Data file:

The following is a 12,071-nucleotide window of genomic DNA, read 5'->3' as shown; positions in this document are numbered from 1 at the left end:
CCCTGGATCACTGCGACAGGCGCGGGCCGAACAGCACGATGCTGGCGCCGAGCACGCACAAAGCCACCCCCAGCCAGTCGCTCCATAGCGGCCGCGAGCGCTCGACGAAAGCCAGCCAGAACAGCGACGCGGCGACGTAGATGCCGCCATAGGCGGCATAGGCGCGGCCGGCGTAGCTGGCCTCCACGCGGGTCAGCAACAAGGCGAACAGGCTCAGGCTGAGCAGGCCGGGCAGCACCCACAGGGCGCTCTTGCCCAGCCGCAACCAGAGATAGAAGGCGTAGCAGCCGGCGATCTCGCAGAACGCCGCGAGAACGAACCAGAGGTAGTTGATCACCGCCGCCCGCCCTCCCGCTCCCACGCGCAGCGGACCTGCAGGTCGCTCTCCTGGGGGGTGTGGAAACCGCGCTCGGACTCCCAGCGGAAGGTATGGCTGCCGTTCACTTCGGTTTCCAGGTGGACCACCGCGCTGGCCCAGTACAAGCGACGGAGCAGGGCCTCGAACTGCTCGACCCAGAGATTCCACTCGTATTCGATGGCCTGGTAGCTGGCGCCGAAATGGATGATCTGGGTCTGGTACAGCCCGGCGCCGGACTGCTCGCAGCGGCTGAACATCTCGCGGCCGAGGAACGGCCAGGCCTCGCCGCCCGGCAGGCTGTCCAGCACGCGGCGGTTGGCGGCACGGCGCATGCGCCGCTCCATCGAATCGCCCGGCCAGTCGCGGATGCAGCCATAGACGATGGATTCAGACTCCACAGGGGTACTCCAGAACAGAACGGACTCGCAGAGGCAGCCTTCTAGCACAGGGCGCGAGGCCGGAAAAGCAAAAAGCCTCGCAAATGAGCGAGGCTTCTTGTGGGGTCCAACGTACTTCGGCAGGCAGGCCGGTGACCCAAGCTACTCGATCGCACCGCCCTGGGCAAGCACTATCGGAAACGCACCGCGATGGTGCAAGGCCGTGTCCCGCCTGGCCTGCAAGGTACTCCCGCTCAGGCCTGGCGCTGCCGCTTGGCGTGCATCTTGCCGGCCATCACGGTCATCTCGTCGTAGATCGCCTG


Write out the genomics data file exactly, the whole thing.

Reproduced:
The following is a 12,071-nucleotide window of genomic DNA, read 5'->3' as shown; positions in this document are numbered from 1 at the left end:
CCCTGGATCACTGCGACAGGCGCGGGCCGAACAGCACGATGCTGGCGCCGAGCACGCACAAAGCCACCCCCAGCCAGTCGCTCCATAGCGGCCGCGAGCGCTCGACGAAAGCCAGCCAGAACAGCGACGCGGCGACGTAGATGCCGCCATAGGCGGCATAGGCGCGGCCGGCGTAGCTGGCCTCCACGCGGGTCAGCAACAAGGCGAACAGGCTCAGGCTGAGCAGGCCGGGCAGCACCCACAGGGCGCTCTTGCCCAGCCGCAACCAGAGATAGAAGGCGTAGCAGCCGGCGATCTCGCAGAACGCCGCGAGAACGAACCAGAGGTAGTTGATCACCGCCGCCCGCCCTCCCGCTCCCACGCGCAGCGGACCTGCAGGTCGCTCTCCTGGGGGGTGTGGAAACCGCGCTCGGACTCCCAGCGGAAGGTATGGCTGCCGTTCACTTCGGTTTCCAGGTGGACCACCGCGCTGGCCCAGTACAAGCGACGGAGCAGGGCCTCGAACTGCTCGACCCAGAGATTCCACTCGTATTCGATGGCCTGGTAGCTGGCGCCGAAATGGATGATCTGGGTCTGGTACAGCCCGGCGCCGGACTGCTCGCAGCGGCTGAACATCTCGCGGCCGAGGAACGGCCAGGCCTCGCCGCCCGGCAGGCTGTCCAGCACGCGGCGGTTGGCGGCACGGCGCATGCGCCGCTCCATCGAATCGCCCGGCCAGTCGCGGATGCAGCCATAGACGATGGATTCAGACTCCACAGGGGTACTCCAGAACAGAACGGACTCGCAGAGGCAGCCTTCTAGCACAGGGCGCGAGGCCGGAAAAGCAAAAAGCCTCGCAAATGAGCGAGGCTTCTTGTGGGGTCCAACGTACTTCGGCAGGCAGGCCGGTGACCCAAGCTACTCGATCGCACCGCCCTGGGCAAGCACTATCGGAAACGCACCGCGATGGTGCAAGGCCGTGTCCCGCCTGGCCTGCAAGGTACTCCCGCTCAGGCCTGGCGCTGCCGCTTGGCGTGCATCTTGCCGGCCATCACGGTCATCTCGTCGTAGATCGCCTG